Across the first 300 games of his career, Atkinson averaged 0.29 goals and 0.55 points per game. And while those rates exploded last season, with Atkinson scoring 0.43 goals and 0.76 points per game, they’ve dipped this season to rates of 0.27 and 0.40, respectively. The latter is a touch lower than what Atkinson is used to and all but assured to come around at some point this season, but the goal-scoring pace thus far is about in line with what Atkinson has done throughout his career. The signs of this regression back to career norms were seen last season, too, when Atkinson’s goals rate dipped from 0.50 per game to 0.35 per game from the front to back half of the 2016-17 season.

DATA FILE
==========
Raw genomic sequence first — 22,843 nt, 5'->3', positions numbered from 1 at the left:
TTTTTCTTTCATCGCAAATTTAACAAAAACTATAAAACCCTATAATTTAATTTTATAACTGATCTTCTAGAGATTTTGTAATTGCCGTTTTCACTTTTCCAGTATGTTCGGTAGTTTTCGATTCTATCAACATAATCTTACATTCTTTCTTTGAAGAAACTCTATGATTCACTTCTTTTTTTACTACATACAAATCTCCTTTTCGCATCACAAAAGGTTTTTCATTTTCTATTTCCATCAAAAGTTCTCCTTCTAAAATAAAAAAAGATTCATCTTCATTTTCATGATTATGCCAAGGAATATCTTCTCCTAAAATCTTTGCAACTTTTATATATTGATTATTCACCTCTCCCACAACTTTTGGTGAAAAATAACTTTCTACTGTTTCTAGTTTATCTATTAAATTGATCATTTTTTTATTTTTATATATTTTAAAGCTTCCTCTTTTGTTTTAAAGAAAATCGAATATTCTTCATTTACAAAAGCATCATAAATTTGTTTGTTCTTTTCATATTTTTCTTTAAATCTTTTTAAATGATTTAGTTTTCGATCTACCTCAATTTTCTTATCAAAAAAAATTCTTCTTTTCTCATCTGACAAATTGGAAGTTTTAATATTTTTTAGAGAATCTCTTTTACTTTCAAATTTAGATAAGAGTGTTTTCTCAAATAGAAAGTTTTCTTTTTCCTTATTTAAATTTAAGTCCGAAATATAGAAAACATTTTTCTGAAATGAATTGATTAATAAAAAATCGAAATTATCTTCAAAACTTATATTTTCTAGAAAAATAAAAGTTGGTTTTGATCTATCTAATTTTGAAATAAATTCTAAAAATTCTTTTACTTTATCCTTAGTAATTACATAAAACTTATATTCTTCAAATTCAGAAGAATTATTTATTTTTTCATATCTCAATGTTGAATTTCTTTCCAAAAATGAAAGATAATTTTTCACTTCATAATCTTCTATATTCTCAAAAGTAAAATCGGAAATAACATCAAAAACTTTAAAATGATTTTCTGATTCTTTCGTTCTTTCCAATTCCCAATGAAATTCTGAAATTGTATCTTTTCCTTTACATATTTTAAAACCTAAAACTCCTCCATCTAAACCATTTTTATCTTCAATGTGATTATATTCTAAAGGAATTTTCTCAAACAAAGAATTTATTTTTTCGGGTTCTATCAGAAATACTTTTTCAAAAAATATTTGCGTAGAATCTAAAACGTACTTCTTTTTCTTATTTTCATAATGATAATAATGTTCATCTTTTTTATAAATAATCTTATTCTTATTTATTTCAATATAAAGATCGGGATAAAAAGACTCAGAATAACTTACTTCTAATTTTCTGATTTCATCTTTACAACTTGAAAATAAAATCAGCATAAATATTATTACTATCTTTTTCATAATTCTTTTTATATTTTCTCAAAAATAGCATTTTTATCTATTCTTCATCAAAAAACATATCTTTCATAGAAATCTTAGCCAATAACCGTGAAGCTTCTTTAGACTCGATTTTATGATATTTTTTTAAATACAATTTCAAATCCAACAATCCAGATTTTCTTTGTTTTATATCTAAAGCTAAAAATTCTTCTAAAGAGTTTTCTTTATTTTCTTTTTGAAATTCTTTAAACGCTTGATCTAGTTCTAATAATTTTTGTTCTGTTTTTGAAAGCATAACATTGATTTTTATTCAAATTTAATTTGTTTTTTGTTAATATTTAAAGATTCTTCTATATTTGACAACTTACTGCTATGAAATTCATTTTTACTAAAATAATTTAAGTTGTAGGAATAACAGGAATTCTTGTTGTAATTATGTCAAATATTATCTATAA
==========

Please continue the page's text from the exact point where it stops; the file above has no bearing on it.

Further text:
So, to extend Atkinson at $7 million per season now, when he’s showing signs of scoring at a rate more akin to what he has throughout his career, just because he managed to score like a top-tier point producer last season would likely have turned out to be a gigantic misstep for the Blue Jackets and GM Jarmo Kekalainen, which makes it seem like the price tag on this deal is about as close to perfect as could be. That’s incredibly important for Columbus, too, because an overpay of Atkinson could’ve significantly hurt the organization, and that’s where having the patience to wait and see how Atkinson came out of the gate this campaign — and to see if he could be persuaded to take less money to stick around rather than test the open market — could pay off big.